Cuties. We’re digging into Netflix’s controversial new flick

It’s Spooky Season!

Speaking of spooky, have you seen the Netflix movie Cuties yet?

Perhaps “spooky” isn’t what you would call it, though I have heard many people say it is downright frightening.
I hear you, and I’d like to share with you some additional perspectives.

If you haven’t heard of it yet, Cuties is about an 11-year old Senegalese girl living in Paris who befriends (after some turmoil) a diverse group of girls who are part of a dance group. The movie takes you on a journey of what life is like for a group of 11-year old girls who are navigating crushes on boys, weight stigma, social media, and most notably, sexualization.

The concern over girls’ sexualization isn’t new; it’s been raging for years (believe it or not, it was a prominent concern even in your grandmother’s time). And it is understandable. With the statistics around intimate partner violence, exploitation, and sexual violence all painting a very concerning picture regarding the safety of girls, it is hard to argue that parents shouldn’t be wanting to protect their daughters.

But did you know that sexualization is a normal part of young girls’ development?

Before you run away and think “This Erin chick is absolutely bonkers”, let me assure you I am not saying sexualization is something you should embrace without question. I simply want to share with you a bit more about how nuanced this issue is so that you, as a parent, teacher, or coach, can support your girls in a way that will genuinely raise their self-esteem and self-awareness.

Bonus, if you have young boys, this is just as important for you to know because the genders are immersed in this sexualized culture equally, just with very different outcomes.

The good news is…well, frankly that there IS good news! I understand how scary the word sexualization can be to a parent of a tween or teen. You’ve seen Instagram content, you’ve heard all the horror stories, you’ve maybe caught your teen sexting, or uneasily watched an impromptu dance recital from your tween mimicking the “hot” dance moves of today’s music videos. You want to know what to do, and you want to know how to do it kindly and effectively so you don’t push your daughter away.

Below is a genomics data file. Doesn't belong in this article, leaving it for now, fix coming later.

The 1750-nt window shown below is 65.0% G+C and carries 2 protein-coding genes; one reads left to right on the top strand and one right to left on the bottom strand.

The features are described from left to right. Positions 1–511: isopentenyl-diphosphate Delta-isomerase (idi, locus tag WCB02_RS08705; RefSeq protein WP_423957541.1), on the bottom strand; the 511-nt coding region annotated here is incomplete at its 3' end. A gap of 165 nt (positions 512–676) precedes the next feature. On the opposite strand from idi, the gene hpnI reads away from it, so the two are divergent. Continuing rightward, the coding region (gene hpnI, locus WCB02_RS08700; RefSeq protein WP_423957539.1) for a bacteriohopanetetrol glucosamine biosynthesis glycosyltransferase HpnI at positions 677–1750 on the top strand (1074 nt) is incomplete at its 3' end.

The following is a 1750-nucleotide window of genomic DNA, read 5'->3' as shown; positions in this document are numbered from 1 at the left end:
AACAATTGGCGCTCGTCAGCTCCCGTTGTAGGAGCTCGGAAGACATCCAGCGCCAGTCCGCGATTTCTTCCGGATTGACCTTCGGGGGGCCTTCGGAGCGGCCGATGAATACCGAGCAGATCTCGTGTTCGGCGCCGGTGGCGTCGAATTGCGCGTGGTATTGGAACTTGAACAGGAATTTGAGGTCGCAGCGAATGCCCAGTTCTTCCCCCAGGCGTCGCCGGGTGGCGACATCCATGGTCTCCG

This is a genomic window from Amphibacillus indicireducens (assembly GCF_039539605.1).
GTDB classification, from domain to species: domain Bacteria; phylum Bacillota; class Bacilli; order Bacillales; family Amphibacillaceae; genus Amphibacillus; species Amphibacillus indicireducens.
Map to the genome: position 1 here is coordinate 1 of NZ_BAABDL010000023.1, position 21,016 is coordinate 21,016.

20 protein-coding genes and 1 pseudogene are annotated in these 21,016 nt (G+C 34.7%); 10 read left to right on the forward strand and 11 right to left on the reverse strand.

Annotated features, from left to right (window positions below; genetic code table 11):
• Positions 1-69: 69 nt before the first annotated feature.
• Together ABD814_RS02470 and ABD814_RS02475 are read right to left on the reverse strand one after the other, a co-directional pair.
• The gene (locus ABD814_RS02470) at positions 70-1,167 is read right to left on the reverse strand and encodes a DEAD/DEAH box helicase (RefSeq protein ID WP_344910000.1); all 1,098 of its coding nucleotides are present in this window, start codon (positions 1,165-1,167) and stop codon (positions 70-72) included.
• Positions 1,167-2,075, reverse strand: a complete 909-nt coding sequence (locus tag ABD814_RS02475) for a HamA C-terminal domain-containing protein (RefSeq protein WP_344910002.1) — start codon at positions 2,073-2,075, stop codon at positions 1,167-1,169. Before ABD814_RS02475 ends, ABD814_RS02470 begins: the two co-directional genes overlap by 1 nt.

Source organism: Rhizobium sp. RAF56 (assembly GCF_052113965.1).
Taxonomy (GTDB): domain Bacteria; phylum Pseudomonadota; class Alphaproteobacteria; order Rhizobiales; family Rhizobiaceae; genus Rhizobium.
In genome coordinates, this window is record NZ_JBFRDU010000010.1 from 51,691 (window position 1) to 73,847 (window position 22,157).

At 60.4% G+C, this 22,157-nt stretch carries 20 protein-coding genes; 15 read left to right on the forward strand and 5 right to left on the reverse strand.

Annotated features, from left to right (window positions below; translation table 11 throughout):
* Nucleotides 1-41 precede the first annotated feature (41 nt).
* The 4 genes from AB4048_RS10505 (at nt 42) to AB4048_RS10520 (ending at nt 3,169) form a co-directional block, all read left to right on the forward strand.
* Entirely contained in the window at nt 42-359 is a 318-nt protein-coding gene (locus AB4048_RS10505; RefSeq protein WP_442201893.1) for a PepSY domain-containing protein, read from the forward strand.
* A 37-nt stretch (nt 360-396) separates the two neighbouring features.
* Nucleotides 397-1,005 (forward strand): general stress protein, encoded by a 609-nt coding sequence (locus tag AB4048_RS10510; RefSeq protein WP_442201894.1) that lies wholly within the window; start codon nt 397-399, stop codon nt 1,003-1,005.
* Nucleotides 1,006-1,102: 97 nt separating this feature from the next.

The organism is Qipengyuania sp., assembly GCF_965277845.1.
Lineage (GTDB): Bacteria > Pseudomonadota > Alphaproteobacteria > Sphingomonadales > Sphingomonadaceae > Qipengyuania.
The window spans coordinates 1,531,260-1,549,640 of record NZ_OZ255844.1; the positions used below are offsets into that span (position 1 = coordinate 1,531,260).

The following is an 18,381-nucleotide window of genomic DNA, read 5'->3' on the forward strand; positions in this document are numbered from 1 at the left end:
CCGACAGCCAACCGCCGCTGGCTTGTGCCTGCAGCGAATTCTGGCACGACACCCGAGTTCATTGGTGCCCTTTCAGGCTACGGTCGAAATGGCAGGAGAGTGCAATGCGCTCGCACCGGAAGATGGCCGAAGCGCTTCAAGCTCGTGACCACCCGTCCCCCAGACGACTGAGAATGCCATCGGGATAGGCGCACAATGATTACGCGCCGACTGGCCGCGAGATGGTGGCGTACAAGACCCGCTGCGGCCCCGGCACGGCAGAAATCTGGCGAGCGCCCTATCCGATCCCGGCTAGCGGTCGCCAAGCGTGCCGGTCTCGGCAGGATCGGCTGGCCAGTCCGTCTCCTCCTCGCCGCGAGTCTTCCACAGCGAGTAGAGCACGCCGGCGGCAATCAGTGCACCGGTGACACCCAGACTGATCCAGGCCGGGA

Today’s coffee break is all about giving you hope and reassurance that you can raise a strong, confident, self-aware girl in a culture that can be damaging for them if left unaddressed.

More importantly, you can address these concerns with your girls (and boys!) in a such a way that brings you closer.

Let me show you how.

A long time ago when I made the ridiculous decision to get a PhD (see, we all make expensive mistakes in life that force our grey hairs to appear well before their time, it’s finnneeee), I chose to focus my studies on the sexualization and empowerment of young girls and women.

Like you, I was looking around me terrified at the state of the world. Particularly, I was concerned about the hyper-eroticized “options” (yeah right!) available to girls and women.
When I was growing up, it was the era of Spice Girl’s “Girl Power”, but it was also the era of Girls Gone Wild and Carmen Electra’s Stripper-cise (workout videos that told you how to get in shape while doing lap dances).

The “options” seemed to be the same: Be cute, be sexy, be “powerful”…

Growing up in this era I learned a) you have to look good at all times b) you have to look good for the men who are evaluating your “desirability” and c) that desirability is what gives you power.

I wondered, at what point do girls learn about feeling good? When do they get to feel powerful for themselves, and not because other people (like the boys they have crushes on) determine for them whether they are worthy of it or not (depending on how cute and sexy they are)?

I felt sad and confused because, I too, found myself participating in this culture that I was critiquing. I desperately wanted to fit in, I wanted to be seen as desirable, I wanted to be noticed – particularly by boys I liked.

And trust me when I say with full confidence that I was not.

Something in me always rejected the way I was “supposed” to be. I was disappointed that I couldn’t be accepted on my own terms.